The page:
The meaning of “chemsex” is a contested matter. In the late 2000s, London-based social worker David Stuart facilitated the introduction of the word—which he defines as the use of “specific drugs,” like methamphetamine, mephedrone and GHB/GBL, by men who have sex with men (MSM)—into the Anglophone public health lexicon, insisting upon its cultural and social specificity.
But the conceptual question of who can do chemsex may be jumping the gun. It assumes that chemsex itself is a settled term for MSM—which a new study suggests is far from the case.
In the study, published on June 6 in the International Journal of Drug Policy, Madrid-based researchers turn away from dissecting chemsex’s “antecedents” (demographic characteristics and motivations) or its “results” (like health outcomes, such as the transmission of diseases).
Instead, they concern themselves with “what ‘lies inside’ chemsex”—by which they mean what one does when participating. This may include the norms, trends, behavioral changes and geographies of chemsex.
Between September 2018 and February 2019, 11 MSM spoke with the researchers about the social practices that constitute chemsex in Madrid. “Nuances and differences among their actual practices and in the form of the [chemsex] sessions they attend” were revealed in the interviews. From these, researchers identified two primary variables that they speculate impact a chemsex session’s risks: the degree of anonymity and the involvement of friendships.
Four Modes of Chemsex
In light of these variables, four modes of chemsex are outlined: so-called “anonymous sessions,” “chill-sex,” “semi-closed parties among networks of friends” and “chemsex in saunas.”
Anonymous sessions were considered to be most common by the study participants. They typically involve large groups of men, unfamiliar with one another, in a private residential space, invited there via sex apps like Grindr. Such sessions can be lengthy, lasting a night or an entire weekend, with men constantly circulating in and out. As a result, the serostatus of party attendees tends to be unspoken.
“It was like: lots of people, porn on the TV, cool music, people were naked,” study participant Víctor, an HIV-negative gay man in his 30s, told the researchers about his first experience at an anonymous session. “[I]t was so attractive… so I stayed.”
Other men in the study cited the pleasures of the sessions, but the researchers also noted the presence of risks. Given the anonymity, participants may be vulnerable to “paranoias and conflicts between some participants,” thefts, and unsupportive peers if overdosing. Additionally, such spaces were described by some participants as enforcing normative ideals of masculinity that were exclusionary to some men.
“It’s the simplest way to go. And the cheapest.”
In contrast, chill-sex sessions are smaller, unplanned and involve a group of men who know each other. Described by the researchers as “explicitly a continuation of nightlife,” such sessions tend to happen after a night at the club, venues which are increasingly closing early, targeted by police if open after-hours, and charging high prices for alcohol.
“Yeah, a few guys get together and they put on a small party with drugs and sex. It’s the simplest way to go. And the cheapest,” said one participant.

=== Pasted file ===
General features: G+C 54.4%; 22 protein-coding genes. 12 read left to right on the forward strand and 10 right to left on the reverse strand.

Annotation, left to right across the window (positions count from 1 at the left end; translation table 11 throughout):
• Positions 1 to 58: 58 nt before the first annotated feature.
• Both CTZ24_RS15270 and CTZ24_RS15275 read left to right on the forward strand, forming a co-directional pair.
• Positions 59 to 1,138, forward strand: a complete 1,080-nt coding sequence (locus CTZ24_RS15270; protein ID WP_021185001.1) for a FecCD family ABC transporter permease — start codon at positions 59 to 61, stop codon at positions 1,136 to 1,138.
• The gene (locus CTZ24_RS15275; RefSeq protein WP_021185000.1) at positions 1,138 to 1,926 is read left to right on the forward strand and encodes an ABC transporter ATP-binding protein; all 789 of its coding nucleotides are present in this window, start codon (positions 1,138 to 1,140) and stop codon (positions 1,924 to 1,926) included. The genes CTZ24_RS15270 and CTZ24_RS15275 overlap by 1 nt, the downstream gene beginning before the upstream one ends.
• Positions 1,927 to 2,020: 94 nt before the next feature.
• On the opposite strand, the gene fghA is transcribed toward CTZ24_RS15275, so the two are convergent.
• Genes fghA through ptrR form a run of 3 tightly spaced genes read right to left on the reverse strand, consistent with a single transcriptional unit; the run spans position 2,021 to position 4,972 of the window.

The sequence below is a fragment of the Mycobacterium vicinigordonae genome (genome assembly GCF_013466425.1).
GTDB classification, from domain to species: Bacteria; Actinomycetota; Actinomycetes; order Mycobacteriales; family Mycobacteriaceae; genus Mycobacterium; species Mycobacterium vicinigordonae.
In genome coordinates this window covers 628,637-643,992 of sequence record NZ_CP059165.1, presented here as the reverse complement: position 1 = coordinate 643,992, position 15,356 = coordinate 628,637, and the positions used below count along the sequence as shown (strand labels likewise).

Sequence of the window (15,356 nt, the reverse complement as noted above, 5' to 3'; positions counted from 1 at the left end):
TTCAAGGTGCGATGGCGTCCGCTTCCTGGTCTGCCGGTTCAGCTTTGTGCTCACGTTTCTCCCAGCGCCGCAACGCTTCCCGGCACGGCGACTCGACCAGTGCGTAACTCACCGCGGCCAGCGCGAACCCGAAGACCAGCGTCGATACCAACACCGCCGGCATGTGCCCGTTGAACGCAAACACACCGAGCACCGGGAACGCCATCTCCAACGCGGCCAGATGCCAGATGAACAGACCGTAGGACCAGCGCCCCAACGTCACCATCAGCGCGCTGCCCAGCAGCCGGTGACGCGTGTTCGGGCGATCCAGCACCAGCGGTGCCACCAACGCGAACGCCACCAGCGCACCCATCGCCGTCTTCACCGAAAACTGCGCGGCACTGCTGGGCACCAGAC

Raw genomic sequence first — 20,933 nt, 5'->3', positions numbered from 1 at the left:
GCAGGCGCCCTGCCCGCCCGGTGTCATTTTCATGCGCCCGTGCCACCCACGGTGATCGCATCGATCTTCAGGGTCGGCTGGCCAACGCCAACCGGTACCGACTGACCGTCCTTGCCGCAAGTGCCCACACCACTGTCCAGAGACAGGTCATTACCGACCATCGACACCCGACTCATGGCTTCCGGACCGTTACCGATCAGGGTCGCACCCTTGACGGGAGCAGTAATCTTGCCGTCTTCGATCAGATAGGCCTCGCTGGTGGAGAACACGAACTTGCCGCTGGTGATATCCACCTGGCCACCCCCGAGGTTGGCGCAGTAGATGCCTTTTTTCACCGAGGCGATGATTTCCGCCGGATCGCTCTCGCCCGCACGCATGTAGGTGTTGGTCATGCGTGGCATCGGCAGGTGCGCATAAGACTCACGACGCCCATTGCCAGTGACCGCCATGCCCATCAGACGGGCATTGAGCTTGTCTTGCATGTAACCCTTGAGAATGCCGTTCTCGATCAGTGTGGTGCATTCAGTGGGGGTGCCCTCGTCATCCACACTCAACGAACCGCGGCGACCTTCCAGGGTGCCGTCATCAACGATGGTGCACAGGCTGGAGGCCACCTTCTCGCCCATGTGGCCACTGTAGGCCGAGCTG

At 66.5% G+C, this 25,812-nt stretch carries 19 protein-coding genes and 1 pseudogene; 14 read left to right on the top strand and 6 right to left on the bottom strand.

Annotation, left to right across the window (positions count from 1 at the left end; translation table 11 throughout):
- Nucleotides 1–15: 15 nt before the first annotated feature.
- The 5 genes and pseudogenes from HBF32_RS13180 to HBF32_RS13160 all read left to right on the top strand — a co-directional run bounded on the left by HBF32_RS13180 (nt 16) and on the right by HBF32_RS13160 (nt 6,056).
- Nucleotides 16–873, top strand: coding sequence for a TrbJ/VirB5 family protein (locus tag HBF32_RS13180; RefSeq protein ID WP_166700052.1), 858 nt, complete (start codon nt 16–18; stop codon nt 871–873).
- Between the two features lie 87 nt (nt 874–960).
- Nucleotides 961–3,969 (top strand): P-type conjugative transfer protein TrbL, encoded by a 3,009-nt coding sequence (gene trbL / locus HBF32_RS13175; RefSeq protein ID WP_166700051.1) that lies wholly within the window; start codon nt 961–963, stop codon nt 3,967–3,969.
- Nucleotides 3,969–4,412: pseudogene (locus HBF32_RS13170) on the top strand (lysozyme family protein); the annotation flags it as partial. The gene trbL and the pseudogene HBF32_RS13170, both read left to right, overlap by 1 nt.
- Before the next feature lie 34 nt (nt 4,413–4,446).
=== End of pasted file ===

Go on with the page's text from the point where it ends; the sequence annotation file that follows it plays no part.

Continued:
This form of chemsex may have fewer risks. The researchers suggest that it “implies less presence of slamming [injecting] and more presence of alcohol and other non-chemsex drugs such as cocaine,” and “lesser presence of non-normative sex behaviours such as BDSM or fisting.”
But they can quickly become anonymous sessions, with greater risks. “Chill can become wild after a while. Because someone will start up on their phone, and another one too, and in the end… There were five people at the beginning and suddenly there are another 10 naked guys and you don’t know half of them or how they turned up there,” said another study participant.
Semi-closed parties similarly involve friends and (like anonymous sessions, as well) tend to be in residential spaces. They are distinguished, the study participants said, by involving men in open relationships, and those who don’t frequently practice chemsex. They’re “usually more controlled” than anonymous sessions—which are fundamentally uncontrolled—tending to encourage open discussions about HIV status.
“In a sauna, if there’s a guy you can’t stand, you just leave the room and go somewhere else, and that’s all.”
Sauna-based chemsex, unlike all three of the other categories, is in a public space. Similar to anonymous sessions, most men in these settings do not know each other and are constantly moving in and out of the space. There’s also little discussion about risks involved.
For Alex, a study participant, sauna-based chemsex lends greater autonomy. “It’s the same thing [as anonymous sessions] but I take however many drugs I want, I fuck whoever I want to, and when I don’t like someone I just leave. Because in sessions at homes you might be fucking people you don’t like, there’s no connection at all, but you still have to stick to it, there’s no alternative. But in a sauna, if there’s a guy you can’t stand, you just leave the room and go somewhere else, and that’s all.”
Men like Alex feel like they have more control in such spaces and are exposed to fewer risks, while others feel the opposite. For example, some participants reported that sauna-goers are less accountable for caring for those who have overdosed, or intervening in situations of potential sexual assault.
“[P]revention efforts should reflect upon risk reduction strategies that consider the peculiarities of different types of sessions,” wrote the study authors. “One urgent action, according to our results, would be to target saunas, as some of the most problematic situations appear to be gathering there.”